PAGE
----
Recipients of Education Stabilization Fund grants are required, to the greatest extent practicable, to continue to pay their employees and contractors during any disruptions or school closures. This is similar to a California mandate to continue to pay employees and contractors during the COVID-19 emergency. In general, funds not used or distributed by the states must be returned to the U.S. Department of Education.

COVID-19 Pandemic Education Relief Act of 2020 - Various AuthorizationsThe COVID-19 Pandemic Education Relief Act of 2020 is another section of the CARES Act. This section includes an assortment of goodies, mostly for institutions of higher education and students. Among the types of provisions included in this part of the bill are: waivers of matching-fund requirements; transferability or reservation of existing funds; continuation of payments to federal work-study participants; temporary student loan relief and Pell Grant changes; and more.

The bill also permits the United States Secretary of Education to waive certain statutory or regulatory provisions if the waiver is necessary or appropriate due to the COVID-19 emergency. Access to this part is not limited to higher education institutions. State education agencies may request waivers related to assessments, accountability, and reporting requirements related to assessments and accountability. Local educational agencies, including public charter schools, can request waivers of certain provisions of the ESEA. The requests must describe how the COVID-19 emergency prevents or restricts the local educational agency's ability to comply with the legal requirement and provide assurance that the local educational agency will work to mitigate the negative effects of the waiver.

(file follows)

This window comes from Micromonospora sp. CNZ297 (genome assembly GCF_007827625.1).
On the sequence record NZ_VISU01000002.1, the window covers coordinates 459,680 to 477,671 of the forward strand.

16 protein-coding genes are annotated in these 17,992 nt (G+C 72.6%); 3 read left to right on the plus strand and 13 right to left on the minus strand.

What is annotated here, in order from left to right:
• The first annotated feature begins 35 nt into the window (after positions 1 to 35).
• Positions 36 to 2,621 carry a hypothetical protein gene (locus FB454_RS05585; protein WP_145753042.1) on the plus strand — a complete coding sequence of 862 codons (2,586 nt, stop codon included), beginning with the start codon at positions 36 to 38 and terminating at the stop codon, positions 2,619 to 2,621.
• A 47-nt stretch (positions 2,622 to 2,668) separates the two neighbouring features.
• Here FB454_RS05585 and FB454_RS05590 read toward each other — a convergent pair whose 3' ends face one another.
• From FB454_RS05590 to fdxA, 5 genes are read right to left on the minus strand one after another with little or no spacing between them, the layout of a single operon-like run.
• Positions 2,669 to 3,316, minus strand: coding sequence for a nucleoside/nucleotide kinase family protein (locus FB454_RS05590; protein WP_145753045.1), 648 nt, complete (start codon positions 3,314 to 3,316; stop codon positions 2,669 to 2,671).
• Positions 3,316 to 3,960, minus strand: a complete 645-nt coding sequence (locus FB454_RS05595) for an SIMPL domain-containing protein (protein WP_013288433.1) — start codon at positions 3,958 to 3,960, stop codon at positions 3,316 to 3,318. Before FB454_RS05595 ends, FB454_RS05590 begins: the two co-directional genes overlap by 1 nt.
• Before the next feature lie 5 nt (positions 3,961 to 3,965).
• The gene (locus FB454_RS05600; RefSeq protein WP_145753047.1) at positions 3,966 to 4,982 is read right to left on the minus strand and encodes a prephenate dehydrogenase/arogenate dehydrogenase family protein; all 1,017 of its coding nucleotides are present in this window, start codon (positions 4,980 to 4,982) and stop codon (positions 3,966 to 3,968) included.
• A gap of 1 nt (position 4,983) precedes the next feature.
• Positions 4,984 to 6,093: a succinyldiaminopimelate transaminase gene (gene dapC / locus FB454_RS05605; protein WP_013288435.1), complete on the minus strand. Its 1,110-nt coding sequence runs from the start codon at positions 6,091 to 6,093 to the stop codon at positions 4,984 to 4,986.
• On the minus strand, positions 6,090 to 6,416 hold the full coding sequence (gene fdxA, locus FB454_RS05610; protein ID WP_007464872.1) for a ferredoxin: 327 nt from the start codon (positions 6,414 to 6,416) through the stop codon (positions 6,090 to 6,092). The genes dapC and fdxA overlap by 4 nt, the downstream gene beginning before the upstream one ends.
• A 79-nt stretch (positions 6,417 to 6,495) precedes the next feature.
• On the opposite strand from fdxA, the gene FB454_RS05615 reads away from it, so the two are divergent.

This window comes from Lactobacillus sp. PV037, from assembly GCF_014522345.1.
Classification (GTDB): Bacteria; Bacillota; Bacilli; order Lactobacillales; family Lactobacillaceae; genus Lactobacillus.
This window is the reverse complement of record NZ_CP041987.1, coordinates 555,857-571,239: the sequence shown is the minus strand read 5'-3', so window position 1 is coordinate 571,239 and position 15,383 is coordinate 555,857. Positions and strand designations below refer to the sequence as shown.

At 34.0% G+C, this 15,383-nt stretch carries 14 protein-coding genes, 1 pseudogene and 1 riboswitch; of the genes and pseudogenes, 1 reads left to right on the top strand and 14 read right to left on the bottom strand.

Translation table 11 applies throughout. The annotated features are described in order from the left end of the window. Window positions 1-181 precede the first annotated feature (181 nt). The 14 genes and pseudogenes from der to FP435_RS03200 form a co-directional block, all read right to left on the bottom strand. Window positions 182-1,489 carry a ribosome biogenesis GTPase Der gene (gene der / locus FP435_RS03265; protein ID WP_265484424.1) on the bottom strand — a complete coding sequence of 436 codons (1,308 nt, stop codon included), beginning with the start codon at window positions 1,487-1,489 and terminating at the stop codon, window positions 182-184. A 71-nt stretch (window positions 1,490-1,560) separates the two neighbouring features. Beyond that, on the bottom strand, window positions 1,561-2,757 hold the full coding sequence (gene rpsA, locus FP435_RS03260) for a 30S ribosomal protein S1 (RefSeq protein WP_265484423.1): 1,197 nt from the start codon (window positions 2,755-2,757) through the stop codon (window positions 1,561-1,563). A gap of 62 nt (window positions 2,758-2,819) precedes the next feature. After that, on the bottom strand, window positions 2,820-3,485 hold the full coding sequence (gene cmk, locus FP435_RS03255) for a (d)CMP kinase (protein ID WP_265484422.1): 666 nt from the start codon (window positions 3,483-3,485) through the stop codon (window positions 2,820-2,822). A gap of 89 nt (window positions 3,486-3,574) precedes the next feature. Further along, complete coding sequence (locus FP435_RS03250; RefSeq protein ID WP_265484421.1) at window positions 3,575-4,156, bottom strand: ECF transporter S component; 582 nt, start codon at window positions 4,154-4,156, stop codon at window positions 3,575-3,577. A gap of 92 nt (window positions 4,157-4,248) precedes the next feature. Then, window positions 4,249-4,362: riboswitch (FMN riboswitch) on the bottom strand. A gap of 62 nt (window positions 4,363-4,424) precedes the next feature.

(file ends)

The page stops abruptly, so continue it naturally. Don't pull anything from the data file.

Unemployment Reimbursement for Local Governments

States will receive an unspecified amount of money equal to one-half of the unemployment benefits paid to employees of governmental entities in order to reimburse the governmental entities for amounts paid into the state unemployment fund in lieu of contributions. "Governmental entities" is not defined and presumably includes all public entities below the state level, such as cities, counties, school districts, and special districts.

Additional Appropriations for Existing Programs

Numerous appropriations are made to existing programs under the label "Emergency Appropriations for Coronavirus Health Response and Agency Operations." These are generally appropriations to federal programs and agencies. To the extent local public entities and school districts will benefit from these expenditures, it will most likely be through normal operation of the federal program. Here are some notable expenditures under this part: